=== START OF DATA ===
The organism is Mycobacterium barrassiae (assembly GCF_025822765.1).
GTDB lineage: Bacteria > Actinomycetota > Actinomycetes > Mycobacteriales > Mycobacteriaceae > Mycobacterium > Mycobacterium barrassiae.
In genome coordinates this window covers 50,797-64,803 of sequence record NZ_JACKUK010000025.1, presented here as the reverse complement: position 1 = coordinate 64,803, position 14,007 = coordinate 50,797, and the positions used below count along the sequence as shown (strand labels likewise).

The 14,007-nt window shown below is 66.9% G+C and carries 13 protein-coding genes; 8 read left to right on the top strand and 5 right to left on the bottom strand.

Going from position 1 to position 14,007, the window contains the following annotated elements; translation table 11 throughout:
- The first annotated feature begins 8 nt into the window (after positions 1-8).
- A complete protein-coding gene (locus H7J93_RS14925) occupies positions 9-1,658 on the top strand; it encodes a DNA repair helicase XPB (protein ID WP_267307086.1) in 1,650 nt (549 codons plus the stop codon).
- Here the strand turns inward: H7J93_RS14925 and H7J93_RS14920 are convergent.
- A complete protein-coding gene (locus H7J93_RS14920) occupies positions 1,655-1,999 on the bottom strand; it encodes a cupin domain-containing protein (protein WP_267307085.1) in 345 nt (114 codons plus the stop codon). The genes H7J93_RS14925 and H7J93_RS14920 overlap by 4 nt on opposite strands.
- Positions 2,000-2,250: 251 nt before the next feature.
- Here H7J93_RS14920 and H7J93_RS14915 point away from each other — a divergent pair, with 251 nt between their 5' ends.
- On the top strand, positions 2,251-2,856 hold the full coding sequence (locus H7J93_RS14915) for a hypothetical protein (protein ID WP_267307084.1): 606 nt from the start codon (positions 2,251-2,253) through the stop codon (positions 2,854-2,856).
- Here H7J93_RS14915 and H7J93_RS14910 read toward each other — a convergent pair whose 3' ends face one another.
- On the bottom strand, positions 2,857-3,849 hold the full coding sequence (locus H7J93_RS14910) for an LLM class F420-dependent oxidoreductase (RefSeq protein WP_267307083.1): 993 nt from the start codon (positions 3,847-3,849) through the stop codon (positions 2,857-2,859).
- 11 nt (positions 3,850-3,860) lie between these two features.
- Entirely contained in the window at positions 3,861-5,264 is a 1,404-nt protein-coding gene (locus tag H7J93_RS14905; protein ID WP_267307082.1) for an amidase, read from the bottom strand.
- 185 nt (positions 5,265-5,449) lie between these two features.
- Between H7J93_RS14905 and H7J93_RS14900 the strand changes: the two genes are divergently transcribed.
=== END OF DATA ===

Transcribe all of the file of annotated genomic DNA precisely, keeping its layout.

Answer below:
The organism is Mycobacterium barrassiae (assembly GCF_025822765.1).
GTDB lineage: Bacteria > Actinomycetota > Actinomycetes > Mycobacteriales > Mycobacteriaceae > Mycobacterium > Mycobacterium barrassiae.
In genome coordinates this window covers 50,797-64,803 of sequence record NZ_JACKUK010000025.1, presented here as the reverse complement: position 1 = coordinate 64,803, position 14,007 = coordinate 50,797, and the positions used below count along the sequence as shown (strand labels likewise).

The 14,007-nt window shown below is 66.9% G+C and carries 13 protein-coding genes; 8 read left to right on the top strand and 5 right to left on the bottom strand.

Going from position 1 to position 14,007, the window contains the following annotated elements; translation table 11 throughout:
- The first annotated feature begins 8 nt into the window (after positions 1-8).
- A complete protein-coding gene (locus H7J93_RS14925) occupies positions 9-1,658 on the top strand; it encodes a DNA repair helicase XPB (protein ID WP_267307086.1) in 1,650 nt (549 codons plus the stop codon).
- Here the strand turns inward: H7J93_RS14925 and H7J93_RS14920 are convergent.
- A complete protein-coding gene (locus H7J93_RS14920) occupies positions 1,655-1,999 on the bottom strand; it encodes a cupin domain-containing protein (protein WP_267307085.1) in 345 nt (114 codons plus the stop codon). The genes H7J93_RS14925 and H7J93_RS14920 overlap by 4 nt on opposite strands.
- Positions 2,000-2,250: 251 nt before the next feature.
- Here H7J93_RS14920 and H7J93_RS14915 point away from each other — a divergent pair, with 251 nt between their 5' ends.
- On the top strand, positions 2,251-2,856 hold the full coding sequence (locus H7J93_RS14915) for a hypothetical protein (protein ID WP_267307084.1): 606 nt from the start codon (positions 2,251-2,253) through the stop codon (positions 2,854-2,856).
- Here H7J93_RS14915 and H7J93_RS14910 read toward each other — a convergent pair whose 3' ends face one another.
- On the bottom strand, positions 2,857-3,849 hold the full coding sequence (locus H7J93_RS14910) for an LLM class F420-dependent oxidoreductase (RefSeq protein WP_267307083.1): 993 nt from the start codon (positions 3,847-3,849) through the stop codon (positions 2,857-2,859).
- 11 nt (positions 3,850-3,860) lie between these two features.
- Entirely contained in the window at positions 3,861-5,264 is a 1,404-nt protein-coding gene (locus tag H7J93_RS14905; protein ID WP_267307082.1) for an amidase, read from the bottom strand.
- 185 nt (positions 5,265-5,449) lie between these two features.
- Between H7J93_RS14905 and H7J93_RS14900 the strand changes: the two genes are divergently transcribed.